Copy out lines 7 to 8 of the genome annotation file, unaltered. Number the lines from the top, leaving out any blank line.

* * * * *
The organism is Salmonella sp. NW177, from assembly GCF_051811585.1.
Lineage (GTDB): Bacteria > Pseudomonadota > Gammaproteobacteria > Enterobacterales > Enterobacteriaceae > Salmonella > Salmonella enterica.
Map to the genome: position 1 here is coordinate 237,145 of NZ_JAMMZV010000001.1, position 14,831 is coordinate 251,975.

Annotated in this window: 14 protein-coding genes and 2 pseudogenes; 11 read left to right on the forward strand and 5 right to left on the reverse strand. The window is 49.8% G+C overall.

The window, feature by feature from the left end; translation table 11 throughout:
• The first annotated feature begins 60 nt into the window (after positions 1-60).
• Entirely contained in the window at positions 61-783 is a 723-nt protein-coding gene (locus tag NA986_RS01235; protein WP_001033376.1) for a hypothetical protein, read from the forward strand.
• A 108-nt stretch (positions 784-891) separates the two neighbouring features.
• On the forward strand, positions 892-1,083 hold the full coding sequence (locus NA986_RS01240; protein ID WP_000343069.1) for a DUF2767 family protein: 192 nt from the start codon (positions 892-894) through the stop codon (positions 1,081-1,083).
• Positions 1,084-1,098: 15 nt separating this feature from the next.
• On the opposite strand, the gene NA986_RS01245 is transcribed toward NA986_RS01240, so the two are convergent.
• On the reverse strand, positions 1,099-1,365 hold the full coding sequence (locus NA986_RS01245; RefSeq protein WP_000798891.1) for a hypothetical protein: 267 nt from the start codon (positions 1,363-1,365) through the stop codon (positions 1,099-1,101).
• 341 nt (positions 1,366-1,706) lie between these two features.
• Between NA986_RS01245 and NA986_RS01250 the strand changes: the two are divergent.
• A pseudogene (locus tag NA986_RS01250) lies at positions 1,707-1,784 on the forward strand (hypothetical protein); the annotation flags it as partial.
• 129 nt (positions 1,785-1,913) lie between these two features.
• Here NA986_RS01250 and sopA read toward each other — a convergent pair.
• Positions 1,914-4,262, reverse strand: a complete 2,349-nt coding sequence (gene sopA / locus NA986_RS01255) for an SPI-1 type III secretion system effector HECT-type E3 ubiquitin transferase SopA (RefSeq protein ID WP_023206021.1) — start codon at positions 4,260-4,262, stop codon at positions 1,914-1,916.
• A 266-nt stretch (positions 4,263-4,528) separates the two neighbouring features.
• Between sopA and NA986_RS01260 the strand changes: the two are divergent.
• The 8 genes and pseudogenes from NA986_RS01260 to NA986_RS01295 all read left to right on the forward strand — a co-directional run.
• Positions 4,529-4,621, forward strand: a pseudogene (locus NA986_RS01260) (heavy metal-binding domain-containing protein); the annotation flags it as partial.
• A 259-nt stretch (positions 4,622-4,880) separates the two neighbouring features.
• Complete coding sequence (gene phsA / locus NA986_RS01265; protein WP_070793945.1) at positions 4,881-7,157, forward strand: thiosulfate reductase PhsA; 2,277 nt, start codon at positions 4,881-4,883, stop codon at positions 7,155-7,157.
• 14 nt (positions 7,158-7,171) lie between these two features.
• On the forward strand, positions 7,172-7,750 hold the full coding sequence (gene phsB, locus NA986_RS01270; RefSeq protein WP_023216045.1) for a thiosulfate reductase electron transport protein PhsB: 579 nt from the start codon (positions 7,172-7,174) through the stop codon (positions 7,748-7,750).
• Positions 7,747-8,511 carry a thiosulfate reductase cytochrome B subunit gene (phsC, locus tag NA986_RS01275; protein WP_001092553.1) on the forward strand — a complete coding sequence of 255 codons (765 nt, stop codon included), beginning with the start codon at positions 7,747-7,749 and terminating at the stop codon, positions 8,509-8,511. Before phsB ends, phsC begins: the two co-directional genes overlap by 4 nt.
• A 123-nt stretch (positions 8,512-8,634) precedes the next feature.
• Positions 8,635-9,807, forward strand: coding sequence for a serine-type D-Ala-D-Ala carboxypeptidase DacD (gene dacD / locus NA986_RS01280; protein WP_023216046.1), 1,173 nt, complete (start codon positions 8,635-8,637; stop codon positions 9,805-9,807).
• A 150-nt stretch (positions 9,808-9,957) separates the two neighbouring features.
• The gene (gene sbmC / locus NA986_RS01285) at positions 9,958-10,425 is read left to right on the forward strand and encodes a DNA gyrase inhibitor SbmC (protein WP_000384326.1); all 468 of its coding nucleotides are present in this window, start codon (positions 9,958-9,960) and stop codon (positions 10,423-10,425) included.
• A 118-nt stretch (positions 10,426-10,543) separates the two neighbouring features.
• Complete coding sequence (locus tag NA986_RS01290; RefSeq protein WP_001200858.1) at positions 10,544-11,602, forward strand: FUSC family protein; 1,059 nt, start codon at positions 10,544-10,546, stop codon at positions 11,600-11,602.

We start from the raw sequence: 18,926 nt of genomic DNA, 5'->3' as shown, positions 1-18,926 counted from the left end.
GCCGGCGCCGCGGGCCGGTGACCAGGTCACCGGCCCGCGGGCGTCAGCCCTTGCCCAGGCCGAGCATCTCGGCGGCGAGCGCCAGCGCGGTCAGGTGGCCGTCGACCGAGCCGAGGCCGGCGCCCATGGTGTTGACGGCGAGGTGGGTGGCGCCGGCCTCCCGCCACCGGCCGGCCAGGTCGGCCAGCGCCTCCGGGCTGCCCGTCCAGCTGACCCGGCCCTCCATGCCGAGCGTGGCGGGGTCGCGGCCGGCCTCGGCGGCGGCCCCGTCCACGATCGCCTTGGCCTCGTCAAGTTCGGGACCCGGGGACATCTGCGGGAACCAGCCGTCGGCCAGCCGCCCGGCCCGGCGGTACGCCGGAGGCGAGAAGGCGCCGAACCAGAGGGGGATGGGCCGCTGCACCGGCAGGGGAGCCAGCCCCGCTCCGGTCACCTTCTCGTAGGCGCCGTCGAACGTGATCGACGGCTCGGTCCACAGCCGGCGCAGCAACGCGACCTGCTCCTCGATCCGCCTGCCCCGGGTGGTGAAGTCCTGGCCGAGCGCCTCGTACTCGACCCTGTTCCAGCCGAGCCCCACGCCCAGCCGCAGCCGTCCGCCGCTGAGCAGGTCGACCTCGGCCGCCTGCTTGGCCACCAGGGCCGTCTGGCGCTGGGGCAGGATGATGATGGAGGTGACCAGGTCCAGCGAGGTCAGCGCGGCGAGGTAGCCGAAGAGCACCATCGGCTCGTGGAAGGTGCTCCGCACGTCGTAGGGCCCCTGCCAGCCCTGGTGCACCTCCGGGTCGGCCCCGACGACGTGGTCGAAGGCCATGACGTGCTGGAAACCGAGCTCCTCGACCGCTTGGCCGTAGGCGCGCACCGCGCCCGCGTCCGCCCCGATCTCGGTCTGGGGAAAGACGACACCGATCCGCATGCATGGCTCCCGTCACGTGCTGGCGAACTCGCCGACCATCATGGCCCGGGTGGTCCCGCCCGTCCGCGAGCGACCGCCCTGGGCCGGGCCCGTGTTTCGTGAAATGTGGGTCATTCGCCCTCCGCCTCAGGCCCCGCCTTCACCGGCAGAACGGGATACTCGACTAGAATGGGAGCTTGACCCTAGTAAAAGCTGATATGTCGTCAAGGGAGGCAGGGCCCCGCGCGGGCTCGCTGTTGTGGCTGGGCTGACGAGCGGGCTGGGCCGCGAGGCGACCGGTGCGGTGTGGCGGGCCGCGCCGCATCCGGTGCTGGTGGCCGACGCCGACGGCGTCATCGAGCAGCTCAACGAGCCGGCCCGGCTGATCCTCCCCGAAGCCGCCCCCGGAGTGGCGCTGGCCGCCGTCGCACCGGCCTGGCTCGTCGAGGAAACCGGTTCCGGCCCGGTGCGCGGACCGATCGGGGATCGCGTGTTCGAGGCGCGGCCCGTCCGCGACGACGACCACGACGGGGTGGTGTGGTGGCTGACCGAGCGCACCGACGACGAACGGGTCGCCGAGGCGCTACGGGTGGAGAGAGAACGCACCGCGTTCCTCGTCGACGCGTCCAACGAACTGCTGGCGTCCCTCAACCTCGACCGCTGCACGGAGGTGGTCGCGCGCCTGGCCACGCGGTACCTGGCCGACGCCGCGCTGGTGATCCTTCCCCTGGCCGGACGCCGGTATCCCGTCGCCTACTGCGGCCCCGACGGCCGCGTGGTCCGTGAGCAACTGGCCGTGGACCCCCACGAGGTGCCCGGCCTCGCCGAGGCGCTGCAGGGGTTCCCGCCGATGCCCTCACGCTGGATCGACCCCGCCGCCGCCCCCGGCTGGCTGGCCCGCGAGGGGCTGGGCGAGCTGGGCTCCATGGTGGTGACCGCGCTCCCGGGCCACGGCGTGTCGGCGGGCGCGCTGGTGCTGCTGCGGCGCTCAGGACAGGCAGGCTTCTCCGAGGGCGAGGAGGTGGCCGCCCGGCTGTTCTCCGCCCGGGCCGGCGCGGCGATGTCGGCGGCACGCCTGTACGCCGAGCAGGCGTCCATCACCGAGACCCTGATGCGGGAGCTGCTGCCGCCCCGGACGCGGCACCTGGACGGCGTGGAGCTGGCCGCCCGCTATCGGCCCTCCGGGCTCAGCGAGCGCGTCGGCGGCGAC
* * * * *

• Entirely contained in the window at positions 61-783 is a 723-nt protein-coding gene (locus tag NA986_RS01235; protein WP_001033376.1) for a hypothetical protein, read from the forward strand.
• A 108-nt stretch (positions 784-891) separates the two neighbouring features.